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Here's what will cost you more (or less) in B.C. in 2022 – Vancouver Sun

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Here are a few changes that B.C. consumers can expect to see in 2022.

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New year, new rules, new rates.

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Here are a few changes that B.C. consumers can expect to see in 2022.

Sick leave

Paid sick leave will be standard for workers in B.C. beginning Jan. 1, with a minimum of five paid sick days each year . The province estimates one million workers, most of them at the bottom of the pay scale, currently get no sick leave.

Don’t chuck your milk jugs

Starting Feb. 1, B.C.’s beverage container deposit-refund system will expand to include milk containers — and containers for milk alternatives — putting them in the same category as pop bottles, beer cans and the like.

That means you’ll pay an extra 10 cents per container at the store. You can get your deposit back at your local bottle-return depot.

You’ll still be able to leave your milk jugs in the blue box, but you won’t get your deposit back.

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Note that the Environment Ministry has a five-year plan that will eventually add more items — electric-vehicle batteries, mattresses, medical sharps, compressed canisters such as propane canisters and fire extinguisher — to its Extended Producer Responsibility strategy, in which manufacturers, distributors and retailers are responsible for the life cycle of their products.

Electricity bills going down!

B.C. Hydro has applied to lower electricity rates by 1.4 per cent on April 1. If the B.C. Utilities Commission approves the request, that will save residential customers about $23 over a year. Commercial customers’ annual electricity costs will be reduced by $974 on average and industrial customers by $325,205.

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This is the second time in the past three years B.C. Hydro will decrease bills for its customers. Be forewarned, though: Hydro is requesting increases of 2.0 and 2.7 per cent in 2023 and 2024.

No change to minimum wage

There’s no change to the minimum wage scheduled for 2022. That’s noteworthy, as the rate has risen each June 1 since 2018, going from $11.35 an hour in 2017 to $15.20.

Ferry fares up

Under a deal that saw them get Safe Restart money from the provincial government last year, B.C. Ferries and B.C. Transit had their annual fare increases capped at 2.3 per cent through March 31, 2024.

Ferry fares will rise by an average of that amount across the fleet on April 1. No change to Victoria bus fares is scheduled, though.

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Transit fee hikes capped in Metro Vancouver

TransLink costs could go up again in 2022 but the increases are capped. Earlier this year, TransLink’s board of directors approved a 2.3-per-cent increase in fares , which came into effect on Canada Day. The cost of a one-zone Compass card trip for an adult rose to $2.45 from $2.40, while an adult monthly pass rose to $100.25 from $98.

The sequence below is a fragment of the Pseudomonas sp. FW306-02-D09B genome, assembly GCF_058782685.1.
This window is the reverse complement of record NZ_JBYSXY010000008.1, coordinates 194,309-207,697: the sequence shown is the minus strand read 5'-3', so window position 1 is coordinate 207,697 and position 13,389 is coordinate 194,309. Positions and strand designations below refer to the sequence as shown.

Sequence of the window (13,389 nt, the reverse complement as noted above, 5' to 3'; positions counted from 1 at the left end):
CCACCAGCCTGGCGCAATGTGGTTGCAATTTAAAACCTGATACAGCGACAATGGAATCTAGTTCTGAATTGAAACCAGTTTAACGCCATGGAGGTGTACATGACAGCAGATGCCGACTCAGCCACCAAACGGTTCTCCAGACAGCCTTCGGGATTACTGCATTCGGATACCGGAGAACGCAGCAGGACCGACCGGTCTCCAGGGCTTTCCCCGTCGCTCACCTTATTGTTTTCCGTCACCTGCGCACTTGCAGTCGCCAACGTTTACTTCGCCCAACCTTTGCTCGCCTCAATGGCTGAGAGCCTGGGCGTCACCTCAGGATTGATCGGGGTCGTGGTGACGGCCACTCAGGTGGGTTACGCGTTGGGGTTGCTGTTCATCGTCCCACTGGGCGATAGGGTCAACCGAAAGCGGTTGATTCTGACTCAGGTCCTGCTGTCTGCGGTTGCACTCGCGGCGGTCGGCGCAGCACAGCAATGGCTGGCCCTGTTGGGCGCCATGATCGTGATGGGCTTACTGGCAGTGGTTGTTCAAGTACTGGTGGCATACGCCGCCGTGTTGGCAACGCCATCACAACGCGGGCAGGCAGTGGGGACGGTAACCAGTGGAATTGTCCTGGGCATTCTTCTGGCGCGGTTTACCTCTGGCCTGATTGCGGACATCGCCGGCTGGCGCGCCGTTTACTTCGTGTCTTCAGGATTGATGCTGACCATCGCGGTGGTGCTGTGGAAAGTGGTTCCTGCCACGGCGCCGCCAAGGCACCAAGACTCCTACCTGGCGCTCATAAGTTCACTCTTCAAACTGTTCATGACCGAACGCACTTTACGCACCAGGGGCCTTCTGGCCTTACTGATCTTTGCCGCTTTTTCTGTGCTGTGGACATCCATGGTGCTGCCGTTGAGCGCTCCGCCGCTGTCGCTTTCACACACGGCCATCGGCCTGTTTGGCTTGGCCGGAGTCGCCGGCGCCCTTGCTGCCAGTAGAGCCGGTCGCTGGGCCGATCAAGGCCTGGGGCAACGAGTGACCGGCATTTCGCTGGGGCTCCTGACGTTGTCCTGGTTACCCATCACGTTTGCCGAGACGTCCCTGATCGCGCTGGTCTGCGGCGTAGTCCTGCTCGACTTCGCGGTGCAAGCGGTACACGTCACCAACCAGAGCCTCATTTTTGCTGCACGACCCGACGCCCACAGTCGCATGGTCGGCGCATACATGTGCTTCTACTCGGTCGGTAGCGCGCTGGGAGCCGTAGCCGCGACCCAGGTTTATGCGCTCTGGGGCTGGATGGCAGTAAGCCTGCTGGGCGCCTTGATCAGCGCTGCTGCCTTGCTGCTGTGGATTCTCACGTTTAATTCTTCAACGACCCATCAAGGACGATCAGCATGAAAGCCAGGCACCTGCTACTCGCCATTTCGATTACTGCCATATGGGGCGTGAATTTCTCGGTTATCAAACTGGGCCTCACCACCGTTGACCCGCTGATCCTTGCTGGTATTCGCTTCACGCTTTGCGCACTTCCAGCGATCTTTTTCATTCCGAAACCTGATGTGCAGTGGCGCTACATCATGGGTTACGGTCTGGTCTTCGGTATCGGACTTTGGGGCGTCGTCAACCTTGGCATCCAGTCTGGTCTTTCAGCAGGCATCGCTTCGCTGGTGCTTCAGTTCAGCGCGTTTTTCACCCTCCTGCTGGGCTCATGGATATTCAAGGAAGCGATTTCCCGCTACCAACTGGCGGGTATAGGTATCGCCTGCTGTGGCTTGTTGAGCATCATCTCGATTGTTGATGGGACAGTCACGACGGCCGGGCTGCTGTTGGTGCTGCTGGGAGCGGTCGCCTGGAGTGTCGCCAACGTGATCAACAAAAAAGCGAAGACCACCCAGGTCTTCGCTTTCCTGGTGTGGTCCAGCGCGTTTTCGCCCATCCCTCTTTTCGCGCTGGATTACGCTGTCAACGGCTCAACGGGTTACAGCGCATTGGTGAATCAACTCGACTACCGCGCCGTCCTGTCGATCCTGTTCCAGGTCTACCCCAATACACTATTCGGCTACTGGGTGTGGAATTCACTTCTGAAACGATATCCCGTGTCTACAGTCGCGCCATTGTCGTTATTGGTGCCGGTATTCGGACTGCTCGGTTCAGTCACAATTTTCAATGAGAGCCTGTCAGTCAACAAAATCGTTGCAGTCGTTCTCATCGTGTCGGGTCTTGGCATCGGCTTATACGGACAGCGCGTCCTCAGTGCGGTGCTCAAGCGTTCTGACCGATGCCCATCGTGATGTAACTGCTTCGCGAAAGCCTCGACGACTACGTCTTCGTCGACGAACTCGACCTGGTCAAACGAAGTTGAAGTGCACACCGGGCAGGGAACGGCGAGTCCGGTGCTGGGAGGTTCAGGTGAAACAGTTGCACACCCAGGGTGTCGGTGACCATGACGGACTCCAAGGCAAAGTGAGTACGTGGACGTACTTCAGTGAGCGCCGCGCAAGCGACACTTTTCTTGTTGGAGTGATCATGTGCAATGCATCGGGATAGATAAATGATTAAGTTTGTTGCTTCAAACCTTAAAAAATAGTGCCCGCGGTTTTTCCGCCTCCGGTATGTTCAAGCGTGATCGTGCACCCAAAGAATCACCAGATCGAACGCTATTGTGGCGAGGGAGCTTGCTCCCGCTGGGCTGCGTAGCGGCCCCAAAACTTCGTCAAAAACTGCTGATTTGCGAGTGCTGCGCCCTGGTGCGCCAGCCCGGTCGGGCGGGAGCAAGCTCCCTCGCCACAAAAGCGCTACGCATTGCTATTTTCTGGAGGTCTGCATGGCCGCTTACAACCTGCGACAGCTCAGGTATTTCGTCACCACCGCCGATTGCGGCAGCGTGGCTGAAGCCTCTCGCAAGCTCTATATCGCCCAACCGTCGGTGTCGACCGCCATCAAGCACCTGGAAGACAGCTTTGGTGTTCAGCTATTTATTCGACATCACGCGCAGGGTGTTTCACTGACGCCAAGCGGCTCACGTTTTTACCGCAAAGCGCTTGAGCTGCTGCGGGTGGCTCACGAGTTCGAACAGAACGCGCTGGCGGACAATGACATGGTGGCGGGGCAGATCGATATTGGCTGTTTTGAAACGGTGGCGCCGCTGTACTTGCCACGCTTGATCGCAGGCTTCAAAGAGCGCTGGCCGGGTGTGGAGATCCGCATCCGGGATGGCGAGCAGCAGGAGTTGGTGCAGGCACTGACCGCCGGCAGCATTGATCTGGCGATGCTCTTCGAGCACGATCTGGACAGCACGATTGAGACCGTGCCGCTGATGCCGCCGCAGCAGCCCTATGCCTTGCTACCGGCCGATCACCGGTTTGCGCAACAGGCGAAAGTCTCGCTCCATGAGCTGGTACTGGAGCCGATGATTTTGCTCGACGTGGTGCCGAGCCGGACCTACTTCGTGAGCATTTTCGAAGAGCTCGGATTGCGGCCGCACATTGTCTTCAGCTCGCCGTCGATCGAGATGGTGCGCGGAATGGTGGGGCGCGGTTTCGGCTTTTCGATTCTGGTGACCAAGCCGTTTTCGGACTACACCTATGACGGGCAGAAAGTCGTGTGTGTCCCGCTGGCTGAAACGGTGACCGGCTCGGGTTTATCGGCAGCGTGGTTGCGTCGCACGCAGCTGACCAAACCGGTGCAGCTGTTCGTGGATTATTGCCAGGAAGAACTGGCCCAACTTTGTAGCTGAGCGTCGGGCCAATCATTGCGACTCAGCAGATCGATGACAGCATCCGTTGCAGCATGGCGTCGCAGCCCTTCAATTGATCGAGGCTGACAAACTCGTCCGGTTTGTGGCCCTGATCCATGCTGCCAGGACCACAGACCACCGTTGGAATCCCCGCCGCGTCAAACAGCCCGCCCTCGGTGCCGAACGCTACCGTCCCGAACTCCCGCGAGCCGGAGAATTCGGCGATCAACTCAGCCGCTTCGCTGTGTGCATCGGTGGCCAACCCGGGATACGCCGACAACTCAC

TransLink was hoping to raise fares across the board by 4.6 per cent in 2021. However, TransLink then agreed not to increase fares in 2020 and not beyond 2.4 per cent a year until 2024 as part of a COVID-19 funding agreement with the provincial government.

No ICBC increase

It won’t be like 2021, when a new car-insurance model saw ICBC slash its premiums. Still, ICBC rates won’t go up until 2023 at the earliest.

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By the way, during the first four months of the new system, most customers who renewed their full personal auto insurance through ICBC saved an average of 28 per cent, or $496, compared to the previous year.

Fortis up

Fortis B.C. bills will rise nine per cent — about $8 a month, on average — effective Jan. 1. A factor is the rising price of natural gas over the past three months.

Carbon tax

The carbon tax will go up by $5 to $50 per tonne in April, adding about a penny a litre to the price at the gas pump.

The other part of the equation, the Climate Action Tax Credit, will see more money start flowing the other way July 1.

The credits are based on income, with low-income people benefiting the most. The maximum amount B.C. adults can receive each year will rise to $193.50 from $174. The rate will go from $51 to $56.50 per child.

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Property taxes

Across Metro Vancouver, property tax will go up by an average of 3.5 per cent, according to Kris Sims with the Canadian Taxpayers Federation.

In Vancouver, a bigger property tax increase of 6.35 per cent will go into effect, while in Surrey, average property taxes will increase by 2.9 per cent. Richmond will see a 3.86 per cent tax hike and Coquitlam will see an increase of 3.43 per cent.

New high-interest rules

B.C.’s consumer-protection rules governing instalment loans or lines of credit with an interest rate above 32 per cent will come into effect May 1.

The regulations, designed to protect people who resort to high-cost financial services to make ends meet, will ban certain fees and practices and establish borrowers’ rights.

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The rules will be in line with those for payday-loan companies.

Plastic ban coming

A ban on plastic bags in Vancouver will see businesses start to charge fees including $0.15 for paper bags, $1.00 for new reusable shopping bags and $0.25 for single-use cups on Jan. 1.

The city is requiring businesses to charge the fees to encourage consumers to avoid the fee and reduce waste by bringing their own shopping bags or cups.

With revenue amassed from the new costs, businesses are advised to invest in reusable alternatives such as dishwashers, reusable cup-share or “take-a-bag, leave-a-bag” programs.

– With files from Sarah Grochowski